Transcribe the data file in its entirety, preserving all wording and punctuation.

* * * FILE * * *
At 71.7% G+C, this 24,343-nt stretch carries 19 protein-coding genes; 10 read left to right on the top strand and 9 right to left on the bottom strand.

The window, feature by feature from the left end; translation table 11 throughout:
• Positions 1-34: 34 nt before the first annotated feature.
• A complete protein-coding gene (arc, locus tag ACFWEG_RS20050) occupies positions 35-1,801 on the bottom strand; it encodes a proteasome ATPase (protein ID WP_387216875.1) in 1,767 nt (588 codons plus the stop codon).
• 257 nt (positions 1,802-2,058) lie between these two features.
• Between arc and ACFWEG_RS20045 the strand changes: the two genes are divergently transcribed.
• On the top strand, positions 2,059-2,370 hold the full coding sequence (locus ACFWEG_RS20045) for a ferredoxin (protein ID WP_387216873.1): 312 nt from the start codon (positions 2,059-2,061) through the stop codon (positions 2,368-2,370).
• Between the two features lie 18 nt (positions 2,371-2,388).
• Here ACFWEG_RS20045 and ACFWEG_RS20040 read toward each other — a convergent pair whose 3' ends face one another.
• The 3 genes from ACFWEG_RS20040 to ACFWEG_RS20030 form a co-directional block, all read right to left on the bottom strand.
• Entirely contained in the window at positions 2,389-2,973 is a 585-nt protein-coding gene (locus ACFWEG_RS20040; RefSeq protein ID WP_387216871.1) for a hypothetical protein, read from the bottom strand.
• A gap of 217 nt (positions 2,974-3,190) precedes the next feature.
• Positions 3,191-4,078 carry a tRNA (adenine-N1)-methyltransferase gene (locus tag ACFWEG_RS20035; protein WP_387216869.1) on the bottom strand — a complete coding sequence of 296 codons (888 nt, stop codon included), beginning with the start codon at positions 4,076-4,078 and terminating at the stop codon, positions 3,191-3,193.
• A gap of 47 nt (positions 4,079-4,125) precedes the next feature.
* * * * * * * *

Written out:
At 71.7% G+C, this 24,343-nt stretch carries 19 protein-coding genes; 10 read left to right on the top strand and 9 right to left on the bottom strand.

The window, feature by feature from the left end; translation table 11 throughout:
• Positions 1-34: 34 nt before the first annotated feature.
• A complete protein-coding gene (arc, locus tag ACFWEG_RS20050) occupies positions 35-1,801 on the bottom strand; it encodes a proteasome ATPase (protein ID WP_387216875.1) in 1,767 nt (588 codons plus the stop codon).
• 257 nt (positions 1,802-2,058) lie between these two features.
• Between arc and ACFWEG_RS20045 the strand changes: the two genes are divergently transcribed.
• On the top strand, positions 2,059-2,370 hold the full coding sequence (locus ACFWEG_RS20045) for a ferredoxin (protein ID WP_387216873.1): 312 nt from the start codon (positions 2,059-2,061) through the stop codon (positions 2,368-2,370).
• Between the two features lie 18 nt (positions 2,371-2,388).
• Here ACFWEG_RS20045 and ACFWEG_RS20040 read toward each other — a convergent pair whose 3' ends face one another.
• The 3 genes from ACFWEG_RS20040 to ACFWEG_RS20030 form a co-directional block, all read right to left on the bottom strand.
• Entirely contained in the window at positions 2,389-2,973 is a 585-nt protein-coding gene (locus ACFWEG_RS20040; RefSeq protein ID WP_387216871.1) for a hypothetical protein, read from the bottom strand.
• A gap of 217 nt (positions 2,974-3,190) precedes the next feature.
• Positions 3,191-4,078 carry a tRNA (adenine-N1)-methyltransferase gene (locus tag ACFWEG_RS20035; protein WP_387216869.1) on the bottom strand — a complete coding sequence of 296 codons (888 nt, stop codon included), beginning with the start codon at positions 4,076-4,078 and terminating at the stop codon, positions 3,191-3,193.
• A gap of 47 nt (positions 4,079-4,125) precedes the next feature.